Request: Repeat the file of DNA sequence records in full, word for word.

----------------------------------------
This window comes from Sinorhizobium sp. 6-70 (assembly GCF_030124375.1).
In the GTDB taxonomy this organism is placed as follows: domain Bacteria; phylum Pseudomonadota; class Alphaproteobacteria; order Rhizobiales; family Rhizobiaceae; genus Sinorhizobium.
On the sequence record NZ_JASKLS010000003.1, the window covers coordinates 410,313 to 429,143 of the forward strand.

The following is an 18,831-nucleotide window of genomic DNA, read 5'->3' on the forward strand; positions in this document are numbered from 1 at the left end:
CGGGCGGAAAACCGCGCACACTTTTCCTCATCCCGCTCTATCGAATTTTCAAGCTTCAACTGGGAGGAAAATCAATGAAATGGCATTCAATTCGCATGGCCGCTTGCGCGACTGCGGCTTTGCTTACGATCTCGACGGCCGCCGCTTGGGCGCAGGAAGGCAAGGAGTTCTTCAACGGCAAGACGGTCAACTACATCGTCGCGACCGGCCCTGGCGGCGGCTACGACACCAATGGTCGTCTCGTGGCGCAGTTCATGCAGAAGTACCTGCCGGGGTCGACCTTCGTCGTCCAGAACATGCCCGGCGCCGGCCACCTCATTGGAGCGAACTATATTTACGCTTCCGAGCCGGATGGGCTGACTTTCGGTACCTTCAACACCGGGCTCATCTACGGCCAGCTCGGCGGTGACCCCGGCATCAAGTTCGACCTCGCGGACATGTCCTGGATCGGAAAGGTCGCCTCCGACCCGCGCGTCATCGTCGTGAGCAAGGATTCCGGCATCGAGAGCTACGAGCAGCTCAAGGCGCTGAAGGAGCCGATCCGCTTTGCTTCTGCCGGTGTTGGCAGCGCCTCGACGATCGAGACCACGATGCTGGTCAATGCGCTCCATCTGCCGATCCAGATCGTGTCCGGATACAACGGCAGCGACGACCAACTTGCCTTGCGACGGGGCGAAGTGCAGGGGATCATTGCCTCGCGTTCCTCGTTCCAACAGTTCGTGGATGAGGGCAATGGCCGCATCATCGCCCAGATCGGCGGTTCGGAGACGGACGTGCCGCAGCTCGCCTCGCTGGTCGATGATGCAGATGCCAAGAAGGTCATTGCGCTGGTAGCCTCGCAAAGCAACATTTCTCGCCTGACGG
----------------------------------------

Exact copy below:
This window comes from Sinorhizobium sp. 6-70 (assembly GCF_030124375.1).
In the GTDB taxonomy this organism is placed as follows: domain Bacteria; phylum Pseudomonadota; class Alphaproteobacteria; order Rhizobiales; family Rhizobiaceae; genus Sinorhizobium.
On the sequence record NZ_JASKLS010000003.1, the window covers coordinates 410,313 to 429,143 of the forward strand.

The following is an 18,831-nucleotide window of genomic DNA, read 5'->3' on the forward strand; positions in this document are numbered from 1 at the left end:
CGGGCGGAAAACCGCGCACACTTTTCCTCATCCCGCTCTATCGAATTTTCAAGCTTCAACTGGGAGGAAAATCAATGAAATGGCATTCAATTCGCATGGCCGCTTGCGCGACTGCGGCTTTGCTTACGATCTCGACGGCCGCCGCTTGGGCGCAGGAAGGCAAGGAGTTCTTCAACGGCAAGACGGTCAACTACATCGTCGCGACCGGCCCTGGCGGCGGCTACGACACCAATGGTCGTCTCGTGGCGCAGTTCATGCAGAAGTACCTGCCGGGGTCGACCTTCGTCGTCCAGAACATGCCCGGCGCCGGCCACCTCATTGGAGCGAACTATATTTACGCTTCCGAGCCGGATGGGCTGACTTTCGGTACCTTCAACACCGGGCTCATCTACGGCCAGCTCGGCGGTGACCCCGGCATCAAGTTCGACCTCGCGGACATGTCCTGGATCGGAAAGGTCGCCTCCGACCCGCGCGTCATCGTCGTGAGCAAGGATTCCGGCATCGAGAGCTACGAGCAGCTCAAGGCGCTGAAGGAGCCGATCCGCTTTGCTTCTGCCGGTGTTGGCAGCGCCTCGACGATCGAGACCACGATGCTGGTCAATGCGCTCCATCTGCCGATCCAGATCGTGTCCGGATACAACGGCAGCGACGACCAACTTGCCTTGCGACGGGGCGAAGTGCAGGGGATCATTGCCTCGCGTTCCTCGTTCCAACAGTTCGTGGATGAGGGCAATGGCCGCATCATCGCCCAGATCGGCGGTTCGGAGACGGACGTGCCGCAGCTCGCCTCGCTGGTCGATGATGCAGATGCCAAGAAGGTCATTGCGCTGGTAGCCTCGCAAAGCAACATTTCTCGCCTGACGG